Unwelcome Guest


Okeer woke up to the sounds of grunting and belching. His vision was swimming and he had only a very vague awareness of his body. When he tried to speak, some wretched, gurgling noise came out instead, and there was nauseating pain in his throat.

The fucking turian whelp shot me.

He sat up—no, he had to push himself up with his arms like a pregnant female. Disgusting. A small dark room came in and out of focus. There were no windows. It stank of mold and urine. Two young men were at a tiny table, drinking. When they saw Okeer was awake, they first froze, then exchanged a meaningful look, and finally one of them got out through the door. The other one faced Okeer with an absent stare so typical for his kind. Somebody had told him he wasn’t supposed to fight, so he didn’t know what to do.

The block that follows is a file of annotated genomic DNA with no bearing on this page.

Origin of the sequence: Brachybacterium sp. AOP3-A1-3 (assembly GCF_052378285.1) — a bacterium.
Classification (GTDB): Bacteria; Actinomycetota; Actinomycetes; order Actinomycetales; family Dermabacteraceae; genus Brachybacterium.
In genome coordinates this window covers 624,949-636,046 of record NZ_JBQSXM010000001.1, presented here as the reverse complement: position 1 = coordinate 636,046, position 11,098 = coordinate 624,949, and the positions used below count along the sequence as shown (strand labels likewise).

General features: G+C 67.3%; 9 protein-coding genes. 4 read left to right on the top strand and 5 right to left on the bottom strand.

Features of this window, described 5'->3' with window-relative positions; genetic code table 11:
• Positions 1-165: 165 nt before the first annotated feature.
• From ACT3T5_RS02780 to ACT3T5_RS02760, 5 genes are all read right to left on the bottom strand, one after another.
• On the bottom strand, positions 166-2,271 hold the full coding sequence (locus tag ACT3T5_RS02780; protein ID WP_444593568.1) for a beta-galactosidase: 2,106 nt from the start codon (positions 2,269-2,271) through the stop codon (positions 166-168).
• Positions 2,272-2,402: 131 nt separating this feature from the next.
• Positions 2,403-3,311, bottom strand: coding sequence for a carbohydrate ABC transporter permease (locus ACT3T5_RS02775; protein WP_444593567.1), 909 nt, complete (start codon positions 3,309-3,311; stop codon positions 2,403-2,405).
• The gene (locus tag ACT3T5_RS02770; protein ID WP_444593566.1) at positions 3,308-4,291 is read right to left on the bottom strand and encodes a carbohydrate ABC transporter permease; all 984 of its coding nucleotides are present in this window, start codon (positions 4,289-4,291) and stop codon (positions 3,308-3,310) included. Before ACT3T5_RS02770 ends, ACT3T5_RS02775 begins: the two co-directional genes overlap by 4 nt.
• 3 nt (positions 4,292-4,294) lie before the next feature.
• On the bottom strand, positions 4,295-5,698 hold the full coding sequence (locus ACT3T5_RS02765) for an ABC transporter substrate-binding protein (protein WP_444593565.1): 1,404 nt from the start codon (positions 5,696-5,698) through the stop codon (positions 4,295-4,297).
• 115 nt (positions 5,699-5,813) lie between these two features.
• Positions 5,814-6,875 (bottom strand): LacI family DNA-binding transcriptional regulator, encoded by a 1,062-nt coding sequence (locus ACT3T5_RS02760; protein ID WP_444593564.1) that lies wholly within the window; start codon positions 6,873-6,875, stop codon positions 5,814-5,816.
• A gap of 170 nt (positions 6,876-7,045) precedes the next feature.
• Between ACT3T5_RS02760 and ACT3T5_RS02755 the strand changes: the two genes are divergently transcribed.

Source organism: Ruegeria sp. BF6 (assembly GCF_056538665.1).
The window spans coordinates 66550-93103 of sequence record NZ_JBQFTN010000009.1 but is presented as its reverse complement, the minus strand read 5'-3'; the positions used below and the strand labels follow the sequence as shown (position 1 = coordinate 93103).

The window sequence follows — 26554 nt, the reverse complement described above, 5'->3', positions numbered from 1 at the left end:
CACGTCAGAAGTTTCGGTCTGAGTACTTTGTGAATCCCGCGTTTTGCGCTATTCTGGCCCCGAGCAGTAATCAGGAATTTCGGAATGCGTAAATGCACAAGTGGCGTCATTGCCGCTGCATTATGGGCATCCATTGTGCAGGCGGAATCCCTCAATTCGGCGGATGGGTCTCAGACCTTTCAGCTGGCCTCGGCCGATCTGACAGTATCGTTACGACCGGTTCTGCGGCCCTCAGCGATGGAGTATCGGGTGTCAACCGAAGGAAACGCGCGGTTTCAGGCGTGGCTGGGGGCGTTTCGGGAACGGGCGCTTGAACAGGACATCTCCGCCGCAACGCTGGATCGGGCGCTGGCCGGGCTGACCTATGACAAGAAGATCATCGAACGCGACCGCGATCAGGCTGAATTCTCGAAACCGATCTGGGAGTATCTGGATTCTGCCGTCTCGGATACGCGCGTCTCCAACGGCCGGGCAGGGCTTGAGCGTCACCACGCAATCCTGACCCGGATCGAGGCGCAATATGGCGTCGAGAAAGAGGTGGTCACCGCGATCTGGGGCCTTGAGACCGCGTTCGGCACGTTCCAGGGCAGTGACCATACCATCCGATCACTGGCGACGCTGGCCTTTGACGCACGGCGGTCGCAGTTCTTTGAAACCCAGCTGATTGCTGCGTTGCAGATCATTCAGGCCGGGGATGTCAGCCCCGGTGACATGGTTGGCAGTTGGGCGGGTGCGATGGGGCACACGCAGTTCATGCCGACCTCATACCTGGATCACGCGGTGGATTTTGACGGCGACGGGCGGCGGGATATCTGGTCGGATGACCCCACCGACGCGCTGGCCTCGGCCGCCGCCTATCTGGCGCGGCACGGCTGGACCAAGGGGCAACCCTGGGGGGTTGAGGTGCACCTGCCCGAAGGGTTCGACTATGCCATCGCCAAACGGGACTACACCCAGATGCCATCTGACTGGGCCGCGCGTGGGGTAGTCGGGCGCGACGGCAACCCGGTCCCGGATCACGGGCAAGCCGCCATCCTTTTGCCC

“Where am I?” said Okeer. The words came out as a mix of hissing and gurgling.

“Your voice is fucked,” the young krogan said and laughed. “Krago will come in a minute. Better not waste your breath.”

Okeer looked down, as far as the throat pain allowed. He was still in his armor. Good. He touched his omni but decided against turning it on. Apparently Wortag had kept his word and brought him to the Blood Pack base, but that was far from what Okeer would call safety. He brought up his hands and felt his neck. The bandage was firm and dry, albeit crude. No matter. He’d recover soon enough.

“How long…” he started. He didn’t continue. The young smartass was right, there was no point in wasting breath on him.